A Gentle Mind And An Iron Spine: St. Vincent's 'Actor' Turns 10
Annie Clark is one of those people so talented it seems besides the point to mention it. But why shouldn’t we? She's so demure; let’s embarrass her. Not one of her five albums as St. Vincent (nor her undervalued David Byrne collaboration) ever sounds less than in complete control of its vision. Not one ever comes off like her uncanny, 12-dimensional chops need a lift from a sideperson. Not one struggles to get to where it appears to be going, which is all we have to go on, really. Clark is definitely the only person with the map to her art.
Those looking to retrace her steps could start with 2007's Marry Me, a more than respectable debut that leads with maybe her prettiest song, the guitar-harmonic hall of mirrors "Now, Now." And certainly anyone looking to dive in should know 2017's GRAMMY-winning MASSEDUCTION, which was as shiny and kinky as a pair of vinyl boots, the closest thing she could conjure to a pop record, and endearingly twisted for such a prospect. But her second album, Actor, which just turned 10, is probably where to acquaint yourself with one of the most prominent architects of both alt-rock and art-rock alike in the past decade.
Clark gets compared to Björk plenty in her, shall we say... iconoclasticity. But it took even Björk a bit longer to arrive at her true home planet. On Clark’s second album, her occasionally orchestral weirdo-pop was as fully formed as it would be on 2011's slower Strange Mercy and 2014's hard-rocking St. Vincent, all works of an artist constantly progressing but never clearly towards what. A lavishly arranged symphonic like 2009's "The Party" normally takes alt-rockers much longer to work up the sophistication for. But Clark navigates it without breaking a sweat, which is in jarring contrast to two lyrical themes constant throughout her career: the twin phantoms of helplessness and, if you can believe it, impostor syndrome.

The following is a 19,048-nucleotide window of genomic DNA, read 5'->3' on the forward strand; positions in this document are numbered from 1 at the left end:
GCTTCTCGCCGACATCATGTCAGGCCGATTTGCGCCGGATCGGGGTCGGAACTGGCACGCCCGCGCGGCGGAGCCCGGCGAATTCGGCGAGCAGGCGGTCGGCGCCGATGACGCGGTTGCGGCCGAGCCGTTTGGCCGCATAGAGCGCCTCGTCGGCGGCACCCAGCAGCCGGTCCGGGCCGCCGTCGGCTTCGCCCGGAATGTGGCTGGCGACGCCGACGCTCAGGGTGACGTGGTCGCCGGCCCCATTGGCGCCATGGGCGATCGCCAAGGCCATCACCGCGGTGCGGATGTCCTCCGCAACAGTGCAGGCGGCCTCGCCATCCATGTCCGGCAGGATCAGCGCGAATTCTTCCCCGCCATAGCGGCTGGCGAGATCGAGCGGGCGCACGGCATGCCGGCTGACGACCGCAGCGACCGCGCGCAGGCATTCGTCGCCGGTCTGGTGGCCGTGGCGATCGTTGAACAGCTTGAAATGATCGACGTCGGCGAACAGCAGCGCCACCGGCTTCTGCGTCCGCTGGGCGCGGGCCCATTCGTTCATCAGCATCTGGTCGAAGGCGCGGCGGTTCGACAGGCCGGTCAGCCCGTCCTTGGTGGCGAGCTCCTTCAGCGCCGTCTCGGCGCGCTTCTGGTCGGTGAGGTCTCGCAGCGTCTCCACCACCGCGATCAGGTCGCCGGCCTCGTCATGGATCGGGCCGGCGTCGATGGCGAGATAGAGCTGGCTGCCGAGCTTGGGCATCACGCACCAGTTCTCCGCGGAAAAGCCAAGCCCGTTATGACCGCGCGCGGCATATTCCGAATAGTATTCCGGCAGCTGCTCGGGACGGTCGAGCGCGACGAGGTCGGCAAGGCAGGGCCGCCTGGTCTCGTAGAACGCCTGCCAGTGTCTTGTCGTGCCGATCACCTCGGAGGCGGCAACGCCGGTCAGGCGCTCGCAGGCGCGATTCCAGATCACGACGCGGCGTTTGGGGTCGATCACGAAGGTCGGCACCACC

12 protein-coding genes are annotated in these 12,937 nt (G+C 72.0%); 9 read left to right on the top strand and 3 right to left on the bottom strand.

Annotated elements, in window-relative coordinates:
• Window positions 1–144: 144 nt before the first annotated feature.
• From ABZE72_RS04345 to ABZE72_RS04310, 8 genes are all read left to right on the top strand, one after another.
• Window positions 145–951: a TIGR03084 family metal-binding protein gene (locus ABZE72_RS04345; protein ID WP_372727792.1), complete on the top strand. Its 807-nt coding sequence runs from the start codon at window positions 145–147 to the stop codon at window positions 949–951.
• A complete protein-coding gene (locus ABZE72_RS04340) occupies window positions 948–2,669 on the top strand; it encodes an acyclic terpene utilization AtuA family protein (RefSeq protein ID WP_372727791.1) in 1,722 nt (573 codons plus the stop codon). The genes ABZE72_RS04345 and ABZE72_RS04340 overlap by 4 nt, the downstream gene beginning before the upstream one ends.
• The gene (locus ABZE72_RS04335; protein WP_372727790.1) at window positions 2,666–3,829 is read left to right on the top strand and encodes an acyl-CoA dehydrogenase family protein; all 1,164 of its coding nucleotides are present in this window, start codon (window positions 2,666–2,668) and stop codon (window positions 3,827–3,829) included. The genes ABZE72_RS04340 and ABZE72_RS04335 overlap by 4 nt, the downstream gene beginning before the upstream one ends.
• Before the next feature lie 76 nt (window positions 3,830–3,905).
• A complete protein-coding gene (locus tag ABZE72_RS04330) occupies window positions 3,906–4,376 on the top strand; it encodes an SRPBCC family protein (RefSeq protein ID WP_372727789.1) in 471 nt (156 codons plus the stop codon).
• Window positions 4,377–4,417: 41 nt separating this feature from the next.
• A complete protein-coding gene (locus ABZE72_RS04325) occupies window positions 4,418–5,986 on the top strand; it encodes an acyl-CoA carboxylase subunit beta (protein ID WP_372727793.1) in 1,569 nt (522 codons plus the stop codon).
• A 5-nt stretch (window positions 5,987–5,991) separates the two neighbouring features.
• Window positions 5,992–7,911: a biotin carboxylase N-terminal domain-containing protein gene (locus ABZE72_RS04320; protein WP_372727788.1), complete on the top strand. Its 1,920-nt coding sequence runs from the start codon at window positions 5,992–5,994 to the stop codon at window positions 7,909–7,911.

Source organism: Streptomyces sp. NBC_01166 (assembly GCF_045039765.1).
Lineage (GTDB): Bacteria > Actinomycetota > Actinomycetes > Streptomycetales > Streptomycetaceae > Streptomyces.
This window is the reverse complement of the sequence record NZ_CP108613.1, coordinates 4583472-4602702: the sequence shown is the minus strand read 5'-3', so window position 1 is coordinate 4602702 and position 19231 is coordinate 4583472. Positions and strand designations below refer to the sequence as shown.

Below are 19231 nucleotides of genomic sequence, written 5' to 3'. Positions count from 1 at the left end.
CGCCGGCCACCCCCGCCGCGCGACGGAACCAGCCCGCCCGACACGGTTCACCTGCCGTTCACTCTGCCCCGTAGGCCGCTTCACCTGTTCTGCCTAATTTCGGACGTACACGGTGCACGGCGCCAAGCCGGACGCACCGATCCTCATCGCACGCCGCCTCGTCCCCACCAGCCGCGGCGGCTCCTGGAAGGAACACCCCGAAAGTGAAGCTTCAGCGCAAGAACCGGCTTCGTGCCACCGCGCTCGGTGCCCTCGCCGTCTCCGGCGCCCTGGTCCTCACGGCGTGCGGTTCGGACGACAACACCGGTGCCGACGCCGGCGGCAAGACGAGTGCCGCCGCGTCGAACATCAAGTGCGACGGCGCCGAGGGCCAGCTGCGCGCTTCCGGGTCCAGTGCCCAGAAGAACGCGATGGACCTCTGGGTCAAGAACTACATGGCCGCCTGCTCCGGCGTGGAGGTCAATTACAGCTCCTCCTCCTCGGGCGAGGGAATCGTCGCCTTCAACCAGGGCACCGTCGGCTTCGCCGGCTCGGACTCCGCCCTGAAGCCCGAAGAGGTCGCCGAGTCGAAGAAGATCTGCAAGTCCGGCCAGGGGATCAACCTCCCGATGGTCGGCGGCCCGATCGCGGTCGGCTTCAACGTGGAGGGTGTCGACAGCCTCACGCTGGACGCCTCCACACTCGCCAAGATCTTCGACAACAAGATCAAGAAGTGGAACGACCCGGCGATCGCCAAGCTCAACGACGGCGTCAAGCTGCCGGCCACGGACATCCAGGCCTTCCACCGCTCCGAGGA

Actor's "Save Me From What I Want" didn’t appear much more resolved eight years later when Clark sang "I can turn off what turns me on" from MASSEDUCTION's title track. She makes no secret that she's in thrall to the pull of her desires, whatever they are, even if she’s grown more explicit and confident over time. The expensive sound-world she erected on Actor was still the work of someone inhabiting characters like the "wife in watercolors," bemused by the "ladies of the lawn" whose "children act like furniture" on "Black Rainbow." She always skews diagonal, leaving the listener to dictate that, as on 2011’s more pronounced "Cheerleader," Clark disdains (or simply can't conform to) archaic portraits of contented "normal" life.
So "Laughing With a Mouth of Blood" finds her "holed up at the Hotel Ritz with a televangelist," missing her brother and sister, wondering if the life of an art-rocker has too many halves to ever become whole. She fantasizes plenty, but it's only clear in retrospect that she may not have been always able to make MASSEDUCTION without the temerity of Actor and Strange Mercy first. Even St. Vincent's famous line from the sawtoothed single "Birth in Reverse" about taking out the garbage and masturbating now feels like she was making a declaration to herself, that if she can be such an audacious artist, she owes herself the same freedom as a person, too.
On Actor, we could hear that dichotomy loud and clear, when the aural tarantula fuzz of a song like "Marrow" can command a roomful of demented indie-rockers dancing while Clark literally spells out, "H-E-L-P / Help me." On the same song, she opined, "I wish I had a gentle mind and a spine made up of iron," which we can hope some Glenda the Good Witch has convinced the current Sleater-Kinney producer she had all along.
Actor's best song is just 135 seconds long, and "Actor Out of Work" is where she finally turns her emotions outward on a paramour who several times earns the compound observation "I think I love you, I think I’m mad." She could be talking to herself, sure. But more important, Clark and longtime producer John Congleton process the jagged synth lines until they bulge and distort like veins in a forehead. But what they signify is concentration, all this violence and loving and left-field vocal harmonies being made sense of, decrypting the code of Clark’s own feelings to download them to her guitar.
If we only traced the line of St. Vincent’s albums from art-rock to art-rock, we do know more about the auteur than we did 10 years ago, and she does too. Actor ended with "The Sequel," which foreshadowed the sexual rapture of MASSEDUCTION to come: "Bodies like wrecking balls f**k / F**k with dynamite." So we can celebrate the patient pizzicatos of "The Strangers" leading to the volcanoes of violin that finish off "Black Rainbow" for not just the dynamic fireworks of the impeccable arrangements but the tension that we know has resolved to some degree. Clark's music has become more successful and thus more shared; more people than ever are happy for her to steer them to the next destination. And if Actor and its four sibling albums are any indication, it’s going to be both weird and okay.